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Iron Curtain Vs Iron Curtain: Empanelment and selection no longer a guarantee

By IndianMandarins- 13 Feb 2020


Disruption and disruptive changes have been something that define the NaMo administration appropriately. One may cite various examples to endorse this presumption.

The most interesting remark in this regard more often come from senior bureaucrats and top executive of the central PSUs is that days of certainties are over. And nothing guarantees you a smooth career progression be it empanelment for holding Joint Secretary, Additional Secretary or Secretary-level posts or PESB recommendation for board-level positions in Central PSUs.

Recently, various top-level executives of Central PSUs told Indianmandarins that earlier it used to be a deep sense of confidence and top executives used to congratulate their colleagues after PESB’s result for board-level positions are out. But gradually it faded away as selection does not guarantee ACC’s endorsement.

Similar appears to be the case of empanelment which was earlier considered as an assurance for posting at the level of JS, AS and Secretary in the government of India. 1985 batch senior IAS officers from Rajasthan and West Bengal cadre are such examples for whom posting as Secretary has become an endless wait. There are numerous such examples to endorse this assumption.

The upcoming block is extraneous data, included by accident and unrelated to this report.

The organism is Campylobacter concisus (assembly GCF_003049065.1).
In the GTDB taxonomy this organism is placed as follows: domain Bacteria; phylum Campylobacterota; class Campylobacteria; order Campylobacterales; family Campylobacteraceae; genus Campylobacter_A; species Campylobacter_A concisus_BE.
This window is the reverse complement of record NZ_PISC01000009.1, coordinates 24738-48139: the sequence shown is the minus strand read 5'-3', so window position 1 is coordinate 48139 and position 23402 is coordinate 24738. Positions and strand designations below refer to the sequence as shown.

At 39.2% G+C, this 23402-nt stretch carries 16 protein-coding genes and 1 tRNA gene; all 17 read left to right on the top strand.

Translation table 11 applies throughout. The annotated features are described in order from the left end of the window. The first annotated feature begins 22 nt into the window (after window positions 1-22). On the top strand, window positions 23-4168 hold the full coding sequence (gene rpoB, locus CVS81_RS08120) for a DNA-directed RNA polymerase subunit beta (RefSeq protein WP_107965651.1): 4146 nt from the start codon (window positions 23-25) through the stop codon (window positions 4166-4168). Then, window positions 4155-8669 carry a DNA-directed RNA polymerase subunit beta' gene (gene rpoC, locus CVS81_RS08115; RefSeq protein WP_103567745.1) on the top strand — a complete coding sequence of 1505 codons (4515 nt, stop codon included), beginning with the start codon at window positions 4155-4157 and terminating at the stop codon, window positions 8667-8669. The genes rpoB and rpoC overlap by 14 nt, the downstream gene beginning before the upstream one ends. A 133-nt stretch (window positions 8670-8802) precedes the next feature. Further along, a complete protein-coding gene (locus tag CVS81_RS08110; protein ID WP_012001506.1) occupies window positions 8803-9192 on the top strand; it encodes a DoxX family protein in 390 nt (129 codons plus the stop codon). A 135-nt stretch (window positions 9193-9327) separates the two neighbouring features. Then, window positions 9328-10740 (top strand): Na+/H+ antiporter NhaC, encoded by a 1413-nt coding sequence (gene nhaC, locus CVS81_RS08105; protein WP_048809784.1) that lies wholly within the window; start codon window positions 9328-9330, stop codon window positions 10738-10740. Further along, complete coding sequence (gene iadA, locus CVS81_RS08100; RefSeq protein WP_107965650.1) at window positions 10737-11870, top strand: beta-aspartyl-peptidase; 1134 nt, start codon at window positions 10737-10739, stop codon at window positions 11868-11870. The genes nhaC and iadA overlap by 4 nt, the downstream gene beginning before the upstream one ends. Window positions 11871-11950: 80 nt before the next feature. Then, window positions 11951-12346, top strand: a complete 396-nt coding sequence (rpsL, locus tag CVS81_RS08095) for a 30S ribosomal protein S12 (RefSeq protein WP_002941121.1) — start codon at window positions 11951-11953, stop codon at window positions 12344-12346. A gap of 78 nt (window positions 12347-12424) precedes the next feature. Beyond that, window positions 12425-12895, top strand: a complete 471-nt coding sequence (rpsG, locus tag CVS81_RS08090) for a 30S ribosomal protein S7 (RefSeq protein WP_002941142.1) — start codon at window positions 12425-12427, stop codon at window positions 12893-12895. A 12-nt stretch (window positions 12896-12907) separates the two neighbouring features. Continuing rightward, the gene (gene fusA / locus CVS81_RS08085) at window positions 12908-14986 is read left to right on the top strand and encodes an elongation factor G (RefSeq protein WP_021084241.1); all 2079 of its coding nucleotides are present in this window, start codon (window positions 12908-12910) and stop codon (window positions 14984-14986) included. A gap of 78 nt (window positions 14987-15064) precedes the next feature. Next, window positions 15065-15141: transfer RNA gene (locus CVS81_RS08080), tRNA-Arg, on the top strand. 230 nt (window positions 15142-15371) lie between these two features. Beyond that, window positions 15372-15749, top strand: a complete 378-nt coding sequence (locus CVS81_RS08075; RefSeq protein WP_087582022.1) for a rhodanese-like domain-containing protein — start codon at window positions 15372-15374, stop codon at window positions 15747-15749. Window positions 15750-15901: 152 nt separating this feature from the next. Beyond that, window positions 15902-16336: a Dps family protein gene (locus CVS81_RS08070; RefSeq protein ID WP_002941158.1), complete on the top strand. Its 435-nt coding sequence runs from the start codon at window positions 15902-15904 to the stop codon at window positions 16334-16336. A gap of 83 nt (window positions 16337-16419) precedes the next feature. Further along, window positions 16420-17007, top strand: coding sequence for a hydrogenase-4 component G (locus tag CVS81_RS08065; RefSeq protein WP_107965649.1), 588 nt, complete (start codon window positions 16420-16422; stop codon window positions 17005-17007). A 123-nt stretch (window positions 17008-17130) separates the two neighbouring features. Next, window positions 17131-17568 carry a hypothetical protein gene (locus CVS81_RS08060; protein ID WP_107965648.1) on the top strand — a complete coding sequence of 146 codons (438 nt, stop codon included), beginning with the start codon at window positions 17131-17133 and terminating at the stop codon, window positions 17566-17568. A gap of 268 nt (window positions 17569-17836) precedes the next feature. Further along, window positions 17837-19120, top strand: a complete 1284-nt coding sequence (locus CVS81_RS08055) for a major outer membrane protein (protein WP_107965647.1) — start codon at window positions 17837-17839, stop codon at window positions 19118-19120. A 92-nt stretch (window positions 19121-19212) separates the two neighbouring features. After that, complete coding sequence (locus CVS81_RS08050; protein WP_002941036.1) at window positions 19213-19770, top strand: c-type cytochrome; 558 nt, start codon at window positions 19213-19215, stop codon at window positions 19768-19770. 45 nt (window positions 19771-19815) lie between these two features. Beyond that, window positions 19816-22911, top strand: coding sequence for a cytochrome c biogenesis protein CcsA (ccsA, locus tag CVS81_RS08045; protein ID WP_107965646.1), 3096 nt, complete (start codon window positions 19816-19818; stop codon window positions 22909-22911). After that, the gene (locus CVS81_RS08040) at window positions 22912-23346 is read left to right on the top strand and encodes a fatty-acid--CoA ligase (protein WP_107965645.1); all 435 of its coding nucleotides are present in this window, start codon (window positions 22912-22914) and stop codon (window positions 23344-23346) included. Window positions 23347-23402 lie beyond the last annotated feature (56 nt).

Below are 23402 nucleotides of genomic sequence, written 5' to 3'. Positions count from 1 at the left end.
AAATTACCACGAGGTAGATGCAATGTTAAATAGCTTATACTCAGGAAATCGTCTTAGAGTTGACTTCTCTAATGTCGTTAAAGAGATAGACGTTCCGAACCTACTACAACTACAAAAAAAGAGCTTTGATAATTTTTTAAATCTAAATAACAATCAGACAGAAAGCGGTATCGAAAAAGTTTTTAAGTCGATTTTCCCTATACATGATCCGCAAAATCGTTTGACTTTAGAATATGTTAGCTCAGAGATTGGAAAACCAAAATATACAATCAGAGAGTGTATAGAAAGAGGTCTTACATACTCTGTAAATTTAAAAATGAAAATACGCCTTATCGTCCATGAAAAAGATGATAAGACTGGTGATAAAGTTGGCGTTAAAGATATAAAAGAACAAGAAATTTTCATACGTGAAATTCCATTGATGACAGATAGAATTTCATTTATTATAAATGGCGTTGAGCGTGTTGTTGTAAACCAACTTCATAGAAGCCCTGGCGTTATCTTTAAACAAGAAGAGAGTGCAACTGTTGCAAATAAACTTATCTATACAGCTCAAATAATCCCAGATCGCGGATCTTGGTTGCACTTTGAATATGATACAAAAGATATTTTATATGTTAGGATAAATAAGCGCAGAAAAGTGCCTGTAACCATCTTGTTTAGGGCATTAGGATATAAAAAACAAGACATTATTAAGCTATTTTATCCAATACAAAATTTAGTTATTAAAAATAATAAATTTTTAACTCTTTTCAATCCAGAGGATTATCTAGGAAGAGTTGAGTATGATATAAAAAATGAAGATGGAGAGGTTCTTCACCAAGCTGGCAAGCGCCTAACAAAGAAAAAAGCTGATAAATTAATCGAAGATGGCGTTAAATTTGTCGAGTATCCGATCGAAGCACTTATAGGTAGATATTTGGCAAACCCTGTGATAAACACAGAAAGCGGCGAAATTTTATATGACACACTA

Stakeholders in bureaucracy and public-sector are often curious about this uncertainty. This is a known secret now that NaMo administration has less appetite for sharing its authority. Secondly, the ruling Govt at Centre has a strong and vast base of its cadre. Despite one meeting parameters for empanelment and PESB recommendation, it has to be in terms with certain other conditions as well. Unless these names are endorsed by the cadre framework, the end goal of empanelment and selection remains in the waiting-list but this is not the only criteria. Probably, this explains the reason behind inordinate delays in clearing various recommendations and proposals for appointment.    

Interestingly, in previous regimes too getting the nod from the power-centers was in practice. In UPA and Vajpayee regime also there were certain power-centers and individuals whose endorsements were key to the top appointments. Even though access and influence played a key role as these old models not only earned disrepute but proved to be counter-productive for governance as well.

In the NaMo regime, it became almost impossible for anyone to leverage on access and influence for posting and appointment but 360 feedback system and cadre endorsements [if true] put together have made certain things quite uncertain. Indian civil services earlier used to be termed as ‘Iron Curtain’ but NaMo administration has become an ‘Iron Curtain’ in itself. This is the strength of NaMo administration and to an extent its weakness as well.

(By Rakesh Ranjan)

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